Enter Globus (12), from Place du Molard and you find a variety of counters selling soup from SFr4.50 (£2.80), panini from SFr6 (£3.75), baguettes from SFr5 (£3), stir-fried vegetables at SFr11.50 (£7.20) and a wide range of antipasti and noodles. You can eat them on stools at the long counters.


From the cathedral (7), proceed straight ahead and turn left into Rue du Puits-Saint-Pierre for Maison Tavel (13) at number 6.

This free museum about the history of the city has on its top floor a seven-metre-long model showing what Geneva looked like in 1850. It took Auguste Magnin 18 years to make it out of zinc and copper; the old town has changed little since then. It opens 10am-5pm daily except Monday.

Find a place on the world's longest bench – at 120 metres – on the Promenade de la Treille (14) with a great view over the city and old town. A good pitstop is Café Papon, yards away at Rue Henri-Fazy 1. Situated under the oldest part of the town hall, it has vaulted ceilings and serves lunches.

Then descend the slope and steps to reach the Promenade des Bastions and the Monument to the Reformation (15). This 100-metre-long wall was built in 1909 to commemorate the 400th anniversary of the birth of Jean Calvin, and the wall is lined with reliefs of events and statues of figures associated with the Reformation, including Oliver Cromwell and Scottish reformer John Knox.


This year is the 500th anniversary of the birth of Jean Calvin. Accordingly, the International Museum of the Reformation (16) in Maison Mallet at Rue du Cloître 4 (open 10am-5pm daily except Monday, admission SFr10 (£6.25) delves into his influence, especially on Scottish religion. It describes the development of Protestantism and the role played by exiles from Britain who produced the English Geneva Bible in 1560 and took the Reformation to Scotland. Holograms on mirrors and film (English commentary available) provide background to the events that would cleave Europe for generations to come.


Qu'importe le flacon, pourvu qu'on ait l'ivresse (17) at Rue Ancienne 1 in Carouge (tram 13 direction Les Palettes, stop Ancienne) is the kind of neighbourhood bar that's hard to find in the centre of the city. Its curious name is taken from a quote by the poet Alfred de Musset which implies that the contents are more important than the vessel. Bruschettas from SFr10 (£6.25), glass of wine from SFr5.50 (£6.25) and alcohol-free cocktails from SFr12 (£7.50); open 11am-11pm (5-11pm on Monday).


One of the city's newer restaurants with an outstanding cellar and a glass of wine recommended for each dish is Resto by Arthur's (18) at Pont de la Machine 1 (00 41 22 317 40 50; It comprises a lounge, bar and restaurant on three floors around a glass-panelled atrium. Beef carpaccio with coleslaw is SFr19 (£11.90) and lemon-and ginger-flavoured chicken breast with coriander risotto SFr36 (£22.50). After a meal you can wander upstairs to see more than 5,000 Swatches in glass cases, arranged year by year.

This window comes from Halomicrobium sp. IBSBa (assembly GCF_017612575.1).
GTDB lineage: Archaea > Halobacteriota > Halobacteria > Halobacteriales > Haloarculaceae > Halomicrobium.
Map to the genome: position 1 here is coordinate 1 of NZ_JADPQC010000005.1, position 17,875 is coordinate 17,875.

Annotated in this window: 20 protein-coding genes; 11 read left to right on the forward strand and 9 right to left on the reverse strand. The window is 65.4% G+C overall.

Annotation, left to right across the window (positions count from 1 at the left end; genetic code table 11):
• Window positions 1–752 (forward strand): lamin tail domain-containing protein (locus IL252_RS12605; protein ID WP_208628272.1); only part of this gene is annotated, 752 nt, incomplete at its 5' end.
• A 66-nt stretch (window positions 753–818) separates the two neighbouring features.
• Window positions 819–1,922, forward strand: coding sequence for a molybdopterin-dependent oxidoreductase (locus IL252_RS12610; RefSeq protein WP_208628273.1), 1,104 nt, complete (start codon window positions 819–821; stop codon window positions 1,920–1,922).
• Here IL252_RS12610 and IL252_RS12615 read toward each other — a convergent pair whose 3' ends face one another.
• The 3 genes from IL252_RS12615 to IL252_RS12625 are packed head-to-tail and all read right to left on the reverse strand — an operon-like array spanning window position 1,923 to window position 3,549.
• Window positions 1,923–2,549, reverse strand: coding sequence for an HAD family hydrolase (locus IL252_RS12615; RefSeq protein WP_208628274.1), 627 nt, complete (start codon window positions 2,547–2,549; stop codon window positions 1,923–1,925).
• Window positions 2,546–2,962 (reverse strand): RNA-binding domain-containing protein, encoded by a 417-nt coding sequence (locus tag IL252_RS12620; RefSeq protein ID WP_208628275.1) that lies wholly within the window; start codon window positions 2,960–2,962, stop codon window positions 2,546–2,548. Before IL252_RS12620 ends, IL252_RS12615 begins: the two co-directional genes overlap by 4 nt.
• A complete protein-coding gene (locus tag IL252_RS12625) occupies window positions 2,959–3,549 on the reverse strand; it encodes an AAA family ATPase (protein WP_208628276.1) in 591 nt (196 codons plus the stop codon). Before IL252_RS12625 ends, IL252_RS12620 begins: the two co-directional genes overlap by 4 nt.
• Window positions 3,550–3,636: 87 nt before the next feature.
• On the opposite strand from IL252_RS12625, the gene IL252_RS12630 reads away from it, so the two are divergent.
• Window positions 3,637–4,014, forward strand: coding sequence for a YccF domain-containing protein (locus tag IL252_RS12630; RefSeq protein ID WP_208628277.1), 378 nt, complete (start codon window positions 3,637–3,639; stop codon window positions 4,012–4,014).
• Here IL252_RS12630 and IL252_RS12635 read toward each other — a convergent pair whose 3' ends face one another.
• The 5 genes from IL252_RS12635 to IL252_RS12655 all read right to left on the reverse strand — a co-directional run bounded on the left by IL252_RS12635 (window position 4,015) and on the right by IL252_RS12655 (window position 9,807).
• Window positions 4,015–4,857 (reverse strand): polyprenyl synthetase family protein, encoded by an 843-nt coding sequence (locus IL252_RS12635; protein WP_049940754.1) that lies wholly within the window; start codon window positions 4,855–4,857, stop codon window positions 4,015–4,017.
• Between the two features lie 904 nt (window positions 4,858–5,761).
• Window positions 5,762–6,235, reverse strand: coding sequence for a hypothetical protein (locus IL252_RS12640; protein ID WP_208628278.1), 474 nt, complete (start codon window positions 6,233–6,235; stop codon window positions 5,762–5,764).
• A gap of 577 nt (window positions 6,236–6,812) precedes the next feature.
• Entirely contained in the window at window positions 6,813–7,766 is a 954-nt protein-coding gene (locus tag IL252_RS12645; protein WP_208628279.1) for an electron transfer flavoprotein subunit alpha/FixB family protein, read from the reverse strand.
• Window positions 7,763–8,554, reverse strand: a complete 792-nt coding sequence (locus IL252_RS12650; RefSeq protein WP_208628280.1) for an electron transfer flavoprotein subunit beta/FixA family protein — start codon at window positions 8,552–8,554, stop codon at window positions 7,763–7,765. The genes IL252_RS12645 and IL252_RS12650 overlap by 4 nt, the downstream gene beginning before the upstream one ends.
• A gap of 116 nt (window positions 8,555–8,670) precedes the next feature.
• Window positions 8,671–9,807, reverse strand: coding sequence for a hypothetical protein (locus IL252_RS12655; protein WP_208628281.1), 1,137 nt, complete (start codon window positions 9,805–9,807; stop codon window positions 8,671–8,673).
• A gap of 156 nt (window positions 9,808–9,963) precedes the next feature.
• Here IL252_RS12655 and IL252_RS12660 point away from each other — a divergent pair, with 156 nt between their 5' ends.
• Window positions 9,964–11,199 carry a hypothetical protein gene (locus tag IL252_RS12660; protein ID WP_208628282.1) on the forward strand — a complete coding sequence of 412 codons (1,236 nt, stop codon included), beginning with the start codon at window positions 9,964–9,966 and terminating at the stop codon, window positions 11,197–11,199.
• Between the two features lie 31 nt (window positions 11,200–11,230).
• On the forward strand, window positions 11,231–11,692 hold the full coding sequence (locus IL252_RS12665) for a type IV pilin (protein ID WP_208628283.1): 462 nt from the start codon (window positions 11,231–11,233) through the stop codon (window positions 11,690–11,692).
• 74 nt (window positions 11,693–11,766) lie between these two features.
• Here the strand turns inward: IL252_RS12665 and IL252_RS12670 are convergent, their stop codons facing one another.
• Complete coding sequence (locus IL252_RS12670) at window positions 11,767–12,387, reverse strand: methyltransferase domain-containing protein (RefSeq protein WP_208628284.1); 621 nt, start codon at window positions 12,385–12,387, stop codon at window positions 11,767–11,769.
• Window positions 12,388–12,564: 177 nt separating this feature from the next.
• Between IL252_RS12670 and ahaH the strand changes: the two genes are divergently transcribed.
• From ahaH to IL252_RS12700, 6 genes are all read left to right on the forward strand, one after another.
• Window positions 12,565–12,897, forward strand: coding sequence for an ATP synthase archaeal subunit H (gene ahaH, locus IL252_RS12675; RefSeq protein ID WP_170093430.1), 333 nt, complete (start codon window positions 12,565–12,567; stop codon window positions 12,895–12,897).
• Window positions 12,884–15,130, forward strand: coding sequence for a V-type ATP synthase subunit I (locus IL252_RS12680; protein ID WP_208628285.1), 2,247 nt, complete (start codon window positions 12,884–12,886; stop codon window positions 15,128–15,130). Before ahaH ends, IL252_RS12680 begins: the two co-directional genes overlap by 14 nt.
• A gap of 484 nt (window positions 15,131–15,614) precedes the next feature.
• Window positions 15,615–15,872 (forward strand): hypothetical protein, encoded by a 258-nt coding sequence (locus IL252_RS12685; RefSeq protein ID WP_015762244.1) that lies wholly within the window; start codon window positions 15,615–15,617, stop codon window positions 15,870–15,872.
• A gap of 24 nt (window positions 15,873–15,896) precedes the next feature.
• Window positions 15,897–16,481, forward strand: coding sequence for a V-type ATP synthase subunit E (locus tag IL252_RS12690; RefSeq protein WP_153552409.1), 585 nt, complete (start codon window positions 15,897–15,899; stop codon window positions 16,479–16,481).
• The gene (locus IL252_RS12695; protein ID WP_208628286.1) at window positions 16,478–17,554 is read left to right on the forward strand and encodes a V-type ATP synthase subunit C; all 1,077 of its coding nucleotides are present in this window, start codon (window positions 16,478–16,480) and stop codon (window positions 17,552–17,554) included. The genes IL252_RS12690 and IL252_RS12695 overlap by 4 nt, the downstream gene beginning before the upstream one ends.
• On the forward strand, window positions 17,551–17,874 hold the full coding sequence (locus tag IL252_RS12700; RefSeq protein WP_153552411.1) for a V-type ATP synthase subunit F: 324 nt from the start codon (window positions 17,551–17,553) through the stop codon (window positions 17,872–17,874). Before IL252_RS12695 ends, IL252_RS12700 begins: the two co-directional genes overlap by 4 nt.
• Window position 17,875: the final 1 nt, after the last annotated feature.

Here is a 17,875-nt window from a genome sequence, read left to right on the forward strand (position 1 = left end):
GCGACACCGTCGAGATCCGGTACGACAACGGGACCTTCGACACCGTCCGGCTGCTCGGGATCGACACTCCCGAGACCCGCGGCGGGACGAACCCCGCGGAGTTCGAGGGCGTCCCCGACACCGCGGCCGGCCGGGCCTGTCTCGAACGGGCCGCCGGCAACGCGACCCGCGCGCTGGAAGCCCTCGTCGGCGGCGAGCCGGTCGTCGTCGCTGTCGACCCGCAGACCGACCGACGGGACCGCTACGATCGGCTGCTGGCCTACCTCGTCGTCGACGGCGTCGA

Popular with locals is Café du Centre (19) at Place du Molard 5 (00 41 22 311 85 86;, booking advised), where there is a good range of fish and French-inspired meat dishes mainly using ingredients from the canton of Geneva wherever possible. The plat du jour costs SFr19 (£11.90).


The Holy Trinity Anglican church (20), at Rue du Mont Blanc 14b, was built in 1853. It holds communion at 9am and morning service at 10.30am. Rather more exotic is Switzerland's first Russian Orthodox Church (21) on Rue Beaumont, consecrated in 1866 and attended by Stravinsky and Nabokov. Its gold domes can be seen sparkling in sunshine from 15 kilometres away.


Piano brunch starts at 11am in the Alhambar (22) at Rue de la Rôtisserie 10 (00 41 22 312 13 13; Try the smoked salmon blinis (SFr17) (£10.60) or ham omelette (SFr13) (£8.10) amid the eclectic, modern decor.


Steam power has been returned to five of the older, supremely elegant paddle-steamers on the lake; the oldest, the Montreux, dates from 1904. Boats leave from the pier on Quai du Mont Blanc (23), operated by CGN (0848 811 848;

Fares to the 42 piers around the 72km-long lake start at SFr19.40 (£12.10). The Belle Epoque paddlers operate a variety of gourmet and music cruises with lunch or dinner.


The most extensive park is the 28-hectare Botanical Garden (24) at the end of bus route 1 from the station. Since 1817, the garden has built up a collection of more than 16,000 plant species in greenhouses with tropical plants from six continents, an arboretum and scent and rock gardens. It opens 8am-7.30pm daily.

Across the park beyond the UN HQ, the International Museum of the Red Cross and Red Crescent (25) at Avenue de la Paix 17 (00 41 22 748 95 25; is open every day (except Tuesday) from 10 am – 5 pm and costs SFr10 (£6.25). It's a sobering look at the history of humanitarian aid.


For an antidote to the scale of human cruelty, pop into the Ariana Museum (26) at Avenue de la Paix 10 (00 41 22 418 54 50; 10am-5pm daily except Tuesday, free).

Set in elegant grounds, this vast palace is now home to a beautiful collection of glass and ceramics.